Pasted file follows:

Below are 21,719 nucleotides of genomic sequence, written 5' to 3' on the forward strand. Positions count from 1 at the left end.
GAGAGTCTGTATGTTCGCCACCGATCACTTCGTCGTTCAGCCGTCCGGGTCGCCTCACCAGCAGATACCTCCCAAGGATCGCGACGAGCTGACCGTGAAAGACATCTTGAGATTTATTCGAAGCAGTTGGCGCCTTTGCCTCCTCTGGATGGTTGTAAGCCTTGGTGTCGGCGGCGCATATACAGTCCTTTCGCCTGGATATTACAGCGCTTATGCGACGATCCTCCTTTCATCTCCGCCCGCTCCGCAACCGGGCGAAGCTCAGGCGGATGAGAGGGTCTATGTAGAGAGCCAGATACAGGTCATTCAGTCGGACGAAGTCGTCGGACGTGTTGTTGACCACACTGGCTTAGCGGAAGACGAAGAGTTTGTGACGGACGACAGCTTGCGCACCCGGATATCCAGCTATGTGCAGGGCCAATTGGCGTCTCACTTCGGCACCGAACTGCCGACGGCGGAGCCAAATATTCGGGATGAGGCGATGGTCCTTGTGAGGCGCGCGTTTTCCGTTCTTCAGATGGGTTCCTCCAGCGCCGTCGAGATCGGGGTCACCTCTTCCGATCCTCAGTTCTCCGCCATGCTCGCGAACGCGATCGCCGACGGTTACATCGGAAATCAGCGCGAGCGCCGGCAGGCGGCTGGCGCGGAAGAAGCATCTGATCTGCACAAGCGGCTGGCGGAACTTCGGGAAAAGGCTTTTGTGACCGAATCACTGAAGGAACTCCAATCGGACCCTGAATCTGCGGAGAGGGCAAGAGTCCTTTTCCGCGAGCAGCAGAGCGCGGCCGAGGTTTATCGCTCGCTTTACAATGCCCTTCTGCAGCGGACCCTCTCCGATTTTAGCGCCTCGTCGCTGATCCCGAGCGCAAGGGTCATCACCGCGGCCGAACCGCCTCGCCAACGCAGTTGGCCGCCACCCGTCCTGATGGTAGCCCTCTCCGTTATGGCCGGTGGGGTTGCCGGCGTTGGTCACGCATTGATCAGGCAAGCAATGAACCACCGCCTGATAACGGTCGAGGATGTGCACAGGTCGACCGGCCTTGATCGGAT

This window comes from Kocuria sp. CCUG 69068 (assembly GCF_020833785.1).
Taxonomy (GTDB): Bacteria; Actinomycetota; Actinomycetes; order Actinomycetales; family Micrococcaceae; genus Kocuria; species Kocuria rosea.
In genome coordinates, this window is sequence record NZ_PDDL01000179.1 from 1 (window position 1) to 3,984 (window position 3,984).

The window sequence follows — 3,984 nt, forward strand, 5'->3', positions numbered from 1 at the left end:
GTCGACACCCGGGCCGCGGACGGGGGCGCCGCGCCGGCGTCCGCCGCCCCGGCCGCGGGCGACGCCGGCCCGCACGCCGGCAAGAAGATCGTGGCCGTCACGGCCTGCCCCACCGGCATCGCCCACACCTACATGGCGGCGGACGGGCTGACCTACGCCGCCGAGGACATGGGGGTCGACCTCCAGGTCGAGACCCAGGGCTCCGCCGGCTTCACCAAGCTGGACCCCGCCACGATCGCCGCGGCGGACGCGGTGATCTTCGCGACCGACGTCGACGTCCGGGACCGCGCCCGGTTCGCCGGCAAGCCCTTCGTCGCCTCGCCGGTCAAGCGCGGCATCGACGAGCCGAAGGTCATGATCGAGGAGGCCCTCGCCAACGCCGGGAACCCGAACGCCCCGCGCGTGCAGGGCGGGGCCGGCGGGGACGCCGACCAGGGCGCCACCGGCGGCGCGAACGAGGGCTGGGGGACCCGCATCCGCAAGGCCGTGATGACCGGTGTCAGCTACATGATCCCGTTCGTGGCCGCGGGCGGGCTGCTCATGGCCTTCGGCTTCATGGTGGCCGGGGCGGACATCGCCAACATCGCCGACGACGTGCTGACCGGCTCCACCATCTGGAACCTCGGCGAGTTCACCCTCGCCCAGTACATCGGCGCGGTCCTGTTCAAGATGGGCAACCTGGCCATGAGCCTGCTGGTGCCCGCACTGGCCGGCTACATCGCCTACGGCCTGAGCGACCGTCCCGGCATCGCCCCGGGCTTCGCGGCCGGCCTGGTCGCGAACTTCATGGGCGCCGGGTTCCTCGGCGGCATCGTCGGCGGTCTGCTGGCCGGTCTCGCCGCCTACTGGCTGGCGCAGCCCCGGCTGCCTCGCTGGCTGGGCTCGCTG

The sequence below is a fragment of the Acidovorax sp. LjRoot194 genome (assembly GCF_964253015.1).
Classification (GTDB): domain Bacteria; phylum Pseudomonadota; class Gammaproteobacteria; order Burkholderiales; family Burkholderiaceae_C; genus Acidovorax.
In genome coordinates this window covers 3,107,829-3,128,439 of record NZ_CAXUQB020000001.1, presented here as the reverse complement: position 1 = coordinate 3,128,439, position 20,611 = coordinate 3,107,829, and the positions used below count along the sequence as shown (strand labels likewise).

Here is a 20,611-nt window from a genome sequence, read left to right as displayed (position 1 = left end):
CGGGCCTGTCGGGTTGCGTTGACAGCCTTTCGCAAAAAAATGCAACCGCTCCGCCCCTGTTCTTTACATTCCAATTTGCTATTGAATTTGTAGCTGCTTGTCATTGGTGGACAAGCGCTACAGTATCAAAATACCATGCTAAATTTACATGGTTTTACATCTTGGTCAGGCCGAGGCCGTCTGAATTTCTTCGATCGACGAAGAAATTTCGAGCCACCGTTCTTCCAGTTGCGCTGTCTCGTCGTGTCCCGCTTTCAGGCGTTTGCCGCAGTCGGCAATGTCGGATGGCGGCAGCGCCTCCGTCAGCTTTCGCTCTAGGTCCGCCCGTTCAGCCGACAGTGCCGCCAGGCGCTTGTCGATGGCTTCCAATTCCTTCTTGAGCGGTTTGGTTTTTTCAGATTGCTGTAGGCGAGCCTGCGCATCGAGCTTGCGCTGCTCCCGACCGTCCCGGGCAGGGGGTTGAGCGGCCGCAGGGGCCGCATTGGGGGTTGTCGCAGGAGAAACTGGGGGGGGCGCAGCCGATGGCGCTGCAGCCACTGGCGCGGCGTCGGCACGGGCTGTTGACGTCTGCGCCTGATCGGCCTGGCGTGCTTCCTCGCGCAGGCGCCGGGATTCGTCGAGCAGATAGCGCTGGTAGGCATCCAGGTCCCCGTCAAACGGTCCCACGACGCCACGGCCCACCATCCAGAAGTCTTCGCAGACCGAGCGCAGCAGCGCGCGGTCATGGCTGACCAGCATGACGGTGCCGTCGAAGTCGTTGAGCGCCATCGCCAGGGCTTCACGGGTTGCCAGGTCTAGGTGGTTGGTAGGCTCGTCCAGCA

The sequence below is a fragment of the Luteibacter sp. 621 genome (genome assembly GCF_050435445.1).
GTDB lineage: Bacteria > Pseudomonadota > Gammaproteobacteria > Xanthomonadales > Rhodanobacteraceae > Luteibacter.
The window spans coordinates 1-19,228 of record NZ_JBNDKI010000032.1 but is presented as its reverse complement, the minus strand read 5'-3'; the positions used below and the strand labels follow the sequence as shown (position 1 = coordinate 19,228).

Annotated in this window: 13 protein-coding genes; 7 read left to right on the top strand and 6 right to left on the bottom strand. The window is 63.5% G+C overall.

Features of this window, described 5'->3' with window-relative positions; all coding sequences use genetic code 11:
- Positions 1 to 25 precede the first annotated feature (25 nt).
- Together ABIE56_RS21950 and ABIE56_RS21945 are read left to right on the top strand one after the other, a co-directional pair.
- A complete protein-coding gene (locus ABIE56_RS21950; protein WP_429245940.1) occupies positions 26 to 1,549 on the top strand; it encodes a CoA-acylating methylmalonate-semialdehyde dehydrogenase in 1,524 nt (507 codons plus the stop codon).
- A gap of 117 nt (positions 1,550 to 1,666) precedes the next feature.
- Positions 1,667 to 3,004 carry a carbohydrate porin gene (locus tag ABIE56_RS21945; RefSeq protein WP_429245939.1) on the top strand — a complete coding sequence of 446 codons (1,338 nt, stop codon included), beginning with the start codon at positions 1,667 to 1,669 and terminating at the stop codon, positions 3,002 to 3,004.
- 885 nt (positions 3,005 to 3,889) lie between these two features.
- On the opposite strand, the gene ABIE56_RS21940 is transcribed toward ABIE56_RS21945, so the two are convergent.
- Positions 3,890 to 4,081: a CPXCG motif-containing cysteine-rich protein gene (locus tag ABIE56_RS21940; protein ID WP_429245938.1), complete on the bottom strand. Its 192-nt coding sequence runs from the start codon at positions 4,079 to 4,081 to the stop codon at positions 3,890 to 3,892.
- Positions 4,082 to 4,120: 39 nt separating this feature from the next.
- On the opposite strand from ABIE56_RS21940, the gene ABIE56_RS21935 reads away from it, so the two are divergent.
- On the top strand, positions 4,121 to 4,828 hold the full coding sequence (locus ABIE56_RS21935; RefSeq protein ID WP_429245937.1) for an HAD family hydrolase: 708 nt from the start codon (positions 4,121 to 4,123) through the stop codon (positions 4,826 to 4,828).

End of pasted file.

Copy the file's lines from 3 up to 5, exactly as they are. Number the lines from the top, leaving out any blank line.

This window comes from Kocuria sp. CCUG 69068 (assembly GCF_020833785.1).
Taxonomy (GTDB): Bacteria; Actinomycetota; Actinomycetes; order Actinomycetales; family Micrococcaceae; genus Kocuria; species Kocuria rosea.
In genome coordinates, this window is sequence record NZ_PDDL01000179.1 from 1 (window position 1) to 3,984 (window position 3,984).